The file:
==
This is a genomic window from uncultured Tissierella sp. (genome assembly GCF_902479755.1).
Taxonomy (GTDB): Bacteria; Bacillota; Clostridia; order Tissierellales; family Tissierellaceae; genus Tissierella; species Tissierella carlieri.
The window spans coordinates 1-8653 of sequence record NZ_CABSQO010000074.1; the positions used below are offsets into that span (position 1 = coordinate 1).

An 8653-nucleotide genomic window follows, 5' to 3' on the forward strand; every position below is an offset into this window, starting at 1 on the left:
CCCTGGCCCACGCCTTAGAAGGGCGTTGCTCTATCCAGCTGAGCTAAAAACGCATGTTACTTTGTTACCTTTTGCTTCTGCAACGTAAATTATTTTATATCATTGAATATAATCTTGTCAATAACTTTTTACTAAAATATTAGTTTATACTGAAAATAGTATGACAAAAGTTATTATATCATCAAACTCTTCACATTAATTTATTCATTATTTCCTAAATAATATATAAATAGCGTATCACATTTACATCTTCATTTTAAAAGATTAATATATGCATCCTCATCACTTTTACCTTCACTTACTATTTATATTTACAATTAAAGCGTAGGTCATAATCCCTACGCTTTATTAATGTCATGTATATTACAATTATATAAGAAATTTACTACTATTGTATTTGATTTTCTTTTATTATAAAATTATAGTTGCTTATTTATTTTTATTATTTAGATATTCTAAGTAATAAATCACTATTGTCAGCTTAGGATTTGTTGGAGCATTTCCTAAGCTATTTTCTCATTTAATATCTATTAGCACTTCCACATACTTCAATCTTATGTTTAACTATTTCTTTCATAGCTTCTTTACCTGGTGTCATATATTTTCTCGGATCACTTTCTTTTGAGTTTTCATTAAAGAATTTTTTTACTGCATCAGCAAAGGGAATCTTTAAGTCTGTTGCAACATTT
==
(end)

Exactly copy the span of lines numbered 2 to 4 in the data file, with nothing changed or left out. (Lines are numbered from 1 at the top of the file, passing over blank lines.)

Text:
Taxonomy (GTDB): Bacteria; Bacillota; Clostridia; order Tissierellales; family Tissierellaceae; genus Tissierella; species Tissierella carlieri.
The window spans coordinates 1-8653 of sequence record NZ_CABSQO010000074.1; the positions used below are offsets into that span (position 1 = coordinate 1).

An 8653-nucleotide genomic window follows, 5' to 3' on the forward strand; every position below is an offset into this window, starting at 1 on the left: